Another way to select a good precision/recall trade-off is to directly plot a precision vs recall (PR) graph for different threshold values (Fig 3-5). Notice how Precision suddenly starts to drop around 0.85 Recall. One has to be careful while choosing a particular value for Precision or Recall because there is a trade-off between the two.

If you are aiming to achieve a very high value of Precision (say 99%), then you should always ask "At what Recall value!?"

ROC Curve


ROC stands for Receiver Operating Characteristics and is a common way for evaluating Binary classifiers.

Like precision vs recall curve, ROC is the plot of True Positive Rate (TPR) vs False Positive Rate (FPR)

TPR = Recall

FPR = Ratio of negative instances that are incorrectly classified as positive.

= 1 - TNR (ratio of negative instances correctly classified as negative)


TPR is also referred to as Sensitivity. Whereas,

TNR is referred to as Specificity


Hence, ROC is a plot of Sensitivity vs (1 - Specificity), Figure 3-7.

Different points in a given ROC curve corresponds to different Threshold values.

The dotted black line above (joining bottom-left corner to top-right) corresponds to a random classifier - one which randomly assigns a class to the input.

So, intuitively, a good classifier should stay as away as possible from this black dotted-line.


For comparing different classifiers using ROC curves, measure the Area Under the Curve (AUC). The ROC curve of a perfect classifier will pass through the top-left corner (0,1) and will have AUC value of 1. On the other hand, AUC value of a random classifier would be 0.5 and the curve would look like the black dotted line above.


How to choose between ROC curve and PR curve?


1. When positive class is rare -> Choose PR curve

2. When you care more about False Positives (over False Negatives) -> Choose PR curve

3. Otherwise, choose ROC curve.


When classification is more that just Binary


1. Muticlass (Multinomial) Classification

Classifiers to distinguish between more than 2 classes.

E.g. - SGD classifier, Random Forests, Naive Bayes


However, some are strictly binary classifiers, e.g. - Logistic Regression, SVM


Strategies to perform multiclass classification using multiple binary classifiers:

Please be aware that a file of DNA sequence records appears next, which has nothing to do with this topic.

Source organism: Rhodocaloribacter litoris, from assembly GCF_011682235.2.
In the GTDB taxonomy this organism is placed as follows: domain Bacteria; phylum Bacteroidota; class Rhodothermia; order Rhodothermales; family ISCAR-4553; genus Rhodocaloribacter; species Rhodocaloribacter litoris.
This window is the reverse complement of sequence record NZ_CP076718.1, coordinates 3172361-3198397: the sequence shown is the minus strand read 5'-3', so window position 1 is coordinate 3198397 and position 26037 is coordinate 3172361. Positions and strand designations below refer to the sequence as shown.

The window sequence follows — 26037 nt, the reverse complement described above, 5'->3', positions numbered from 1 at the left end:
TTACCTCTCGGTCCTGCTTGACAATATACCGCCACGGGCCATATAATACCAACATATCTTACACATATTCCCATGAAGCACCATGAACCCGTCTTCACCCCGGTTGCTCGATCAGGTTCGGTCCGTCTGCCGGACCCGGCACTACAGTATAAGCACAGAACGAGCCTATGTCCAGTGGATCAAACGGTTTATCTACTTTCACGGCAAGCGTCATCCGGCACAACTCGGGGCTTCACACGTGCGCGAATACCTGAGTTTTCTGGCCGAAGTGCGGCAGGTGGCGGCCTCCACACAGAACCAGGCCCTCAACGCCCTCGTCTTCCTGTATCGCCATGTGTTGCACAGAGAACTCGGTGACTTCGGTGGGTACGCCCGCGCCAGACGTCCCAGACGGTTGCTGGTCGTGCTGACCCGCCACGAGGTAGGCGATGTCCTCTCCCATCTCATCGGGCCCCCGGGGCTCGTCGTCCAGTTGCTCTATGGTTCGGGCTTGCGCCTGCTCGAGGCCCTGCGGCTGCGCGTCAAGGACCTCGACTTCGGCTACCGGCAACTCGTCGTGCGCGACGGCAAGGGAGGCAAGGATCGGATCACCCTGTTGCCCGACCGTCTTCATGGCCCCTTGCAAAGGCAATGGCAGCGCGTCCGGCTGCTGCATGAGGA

a.) one-versus-the-rest (OvR)

b.) one-versus-one (OvO)


For creating a Multiclass classifier using multiple binary classifiers for MNIST dataset (digits 0-9), the above strategies would look like this:

OvR - Create 10 binary classifiers for each of the 10 digits. For instance, a classifier to detect digit-3 would contain images of 3 as the positive class and all other images as the negative class. Similarly, create classifiers for other digits.

OvO - Train binary classifiers for every pair of the classes i.e. classifier for 0 vs 1, 0 vs 2, 0 vs 3... 1 vs 2, 1 vs 3... and so on. The predicted class would be the one which wins most number of duels. Total no. of classifiers would be:

   N x (N-1) /2  ... where N is the total number of classes.

OvR - Train less number of classifiers. But might be a problem when huge data.

OvO - Each binary classifier is trained on a part of data. Issue - too many classifiers.

SVM scales poorly with size of training data. Hence, prefers OvO. Faster to train many small classifiers with OvO than to train less number of classifiers with OvR approach.

Error Analysis for multiclass classifier can be done by plotting a confusion matrix.

Right Image: Divide the original confusion matrix (left) by the number of class samples (sum of rows) to highlight errors

2. Multilabel Classification

Classification system that outputs multiple binary tags.

E.g. Consider we have 3 classes - Apple, Orange & Banana. We want to find out which all fruits are present in the given input image. A multilabel classification system would output something like [1,0,1], denoting presence of Apple & Banana (1) but absence of Orange (0).


3. Multioutput Classification

It is a generalization of Multilabel classification system where the system can output a non-binary label for each class i.e. a class can have more than 2 values.

In such system, output may look something like this (considering 4 classes):

	[12, 35, 0, 2]

Here, class-1 has an output value of 12, class-2 has a value of 35, class-3 of 0 and finally class-4 has a value of 2.




Takeaways:

  1. Selecting good metrics for classification tasks

  2. Picking appropriate Precision/Recall value

  3. Compare classifiers

  4. In general building a good classification system for a variety of tasks.